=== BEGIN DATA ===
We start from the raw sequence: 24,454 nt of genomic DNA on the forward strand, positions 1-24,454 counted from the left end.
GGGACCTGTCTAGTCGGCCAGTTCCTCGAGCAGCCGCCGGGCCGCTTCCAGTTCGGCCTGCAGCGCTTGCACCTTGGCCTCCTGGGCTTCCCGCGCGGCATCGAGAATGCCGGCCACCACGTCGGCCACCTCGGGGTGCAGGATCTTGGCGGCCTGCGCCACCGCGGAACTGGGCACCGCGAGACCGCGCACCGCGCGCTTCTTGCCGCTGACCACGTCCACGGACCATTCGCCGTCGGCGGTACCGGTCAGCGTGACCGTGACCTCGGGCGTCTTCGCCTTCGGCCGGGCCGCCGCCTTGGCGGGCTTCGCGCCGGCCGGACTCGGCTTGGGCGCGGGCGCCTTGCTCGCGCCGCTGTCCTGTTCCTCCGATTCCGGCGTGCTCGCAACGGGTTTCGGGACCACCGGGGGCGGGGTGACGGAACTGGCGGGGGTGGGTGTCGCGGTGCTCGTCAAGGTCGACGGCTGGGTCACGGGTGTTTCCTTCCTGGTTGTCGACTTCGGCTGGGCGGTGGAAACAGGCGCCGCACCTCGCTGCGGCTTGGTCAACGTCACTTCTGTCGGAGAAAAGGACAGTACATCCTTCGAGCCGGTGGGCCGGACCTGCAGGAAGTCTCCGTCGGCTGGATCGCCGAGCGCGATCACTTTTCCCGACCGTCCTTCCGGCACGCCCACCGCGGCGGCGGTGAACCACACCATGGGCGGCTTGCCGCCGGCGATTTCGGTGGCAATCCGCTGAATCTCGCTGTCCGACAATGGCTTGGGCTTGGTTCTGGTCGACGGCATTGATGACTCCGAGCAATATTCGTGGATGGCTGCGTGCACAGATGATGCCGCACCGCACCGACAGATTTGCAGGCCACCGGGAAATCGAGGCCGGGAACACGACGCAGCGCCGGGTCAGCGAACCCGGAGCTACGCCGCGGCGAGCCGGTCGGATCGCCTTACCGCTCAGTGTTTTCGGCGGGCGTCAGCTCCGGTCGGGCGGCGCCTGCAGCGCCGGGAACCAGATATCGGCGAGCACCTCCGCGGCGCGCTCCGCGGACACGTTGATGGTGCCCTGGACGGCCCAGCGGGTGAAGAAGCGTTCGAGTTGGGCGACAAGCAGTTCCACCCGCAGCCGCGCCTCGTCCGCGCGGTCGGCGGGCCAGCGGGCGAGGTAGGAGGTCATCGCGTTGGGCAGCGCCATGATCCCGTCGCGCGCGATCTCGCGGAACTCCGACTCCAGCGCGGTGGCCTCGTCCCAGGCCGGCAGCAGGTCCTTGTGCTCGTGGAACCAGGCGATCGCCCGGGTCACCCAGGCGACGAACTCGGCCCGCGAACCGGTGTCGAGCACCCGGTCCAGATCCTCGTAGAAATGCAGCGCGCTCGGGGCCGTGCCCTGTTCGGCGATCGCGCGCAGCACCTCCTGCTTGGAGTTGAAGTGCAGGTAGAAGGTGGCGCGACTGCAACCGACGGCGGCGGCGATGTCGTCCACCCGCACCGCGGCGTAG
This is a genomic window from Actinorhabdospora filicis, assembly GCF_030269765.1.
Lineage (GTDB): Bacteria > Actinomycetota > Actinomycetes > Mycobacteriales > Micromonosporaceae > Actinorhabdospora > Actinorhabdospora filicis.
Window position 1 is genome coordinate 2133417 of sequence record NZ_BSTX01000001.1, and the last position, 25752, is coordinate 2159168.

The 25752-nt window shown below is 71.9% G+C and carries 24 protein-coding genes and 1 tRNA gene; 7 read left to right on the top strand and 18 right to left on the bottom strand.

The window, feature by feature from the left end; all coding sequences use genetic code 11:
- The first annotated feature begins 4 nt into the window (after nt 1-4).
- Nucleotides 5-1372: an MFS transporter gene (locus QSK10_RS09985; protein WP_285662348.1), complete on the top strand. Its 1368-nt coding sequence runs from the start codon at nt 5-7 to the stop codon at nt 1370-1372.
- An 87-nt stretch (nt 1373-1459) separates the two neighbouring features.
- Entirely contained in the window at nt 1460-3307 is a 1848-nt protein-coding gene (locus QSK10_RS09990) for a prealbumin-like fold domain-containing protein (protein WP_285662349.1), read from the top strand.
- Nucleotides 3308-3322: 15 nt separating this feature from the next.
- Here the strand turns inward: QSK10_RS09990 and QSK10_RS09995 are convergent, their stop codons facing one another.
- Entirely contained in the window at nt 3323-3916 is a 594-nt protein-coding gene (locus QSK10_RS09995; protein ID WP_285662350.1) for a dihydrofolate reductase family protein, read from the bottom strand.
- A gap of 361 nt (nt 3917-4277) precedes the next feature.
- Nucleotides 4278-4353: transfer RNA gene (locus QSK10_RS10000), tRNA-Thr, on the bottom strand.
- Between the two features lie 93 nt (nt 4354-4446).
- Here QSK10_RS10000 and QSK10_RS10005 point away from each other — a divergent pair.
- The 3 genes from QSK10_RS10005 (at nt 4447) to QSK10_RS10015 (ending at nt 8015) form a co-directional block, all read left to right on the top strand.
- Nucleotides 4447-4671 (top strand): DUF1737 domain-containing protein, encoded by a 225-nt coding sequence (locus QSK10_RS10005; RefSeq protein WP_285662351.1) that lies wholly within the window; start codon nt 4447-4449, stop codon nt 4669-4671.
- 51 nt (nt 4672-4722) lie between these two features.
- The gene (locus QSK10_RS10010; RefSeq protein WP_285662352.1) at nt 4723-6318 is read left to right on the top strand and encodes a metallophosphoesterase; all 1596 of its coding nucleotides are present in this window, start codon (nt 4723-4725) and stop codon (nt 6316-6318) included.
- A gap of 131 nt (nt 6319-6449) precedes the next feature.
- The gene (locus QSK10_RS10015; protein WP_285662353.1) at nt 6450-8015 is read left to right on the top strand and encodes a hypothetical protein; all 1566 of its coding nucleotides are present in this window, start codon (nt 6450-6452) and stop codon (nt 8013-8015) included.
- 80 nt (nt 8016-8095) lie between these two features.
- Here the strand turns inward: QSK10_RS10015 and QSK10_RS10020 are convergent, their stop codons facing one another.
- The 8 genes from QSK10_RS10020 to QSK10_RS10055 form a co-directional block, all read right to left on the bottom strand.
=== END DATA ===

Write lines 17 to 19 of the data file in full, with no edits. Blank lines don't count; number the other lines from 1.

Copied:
- Between the two features lie 93 nt (nt 4354-4446).
- Here QSK10_RS10000 and QSK10_RS10005 point away from each other — a divergent pair.
- The 3 genes from QSK10_RS10005 (at nt 4447) to QSK10_RS10015 (ending at nt 8015) form a co-directional block, all read left to right on the top strand.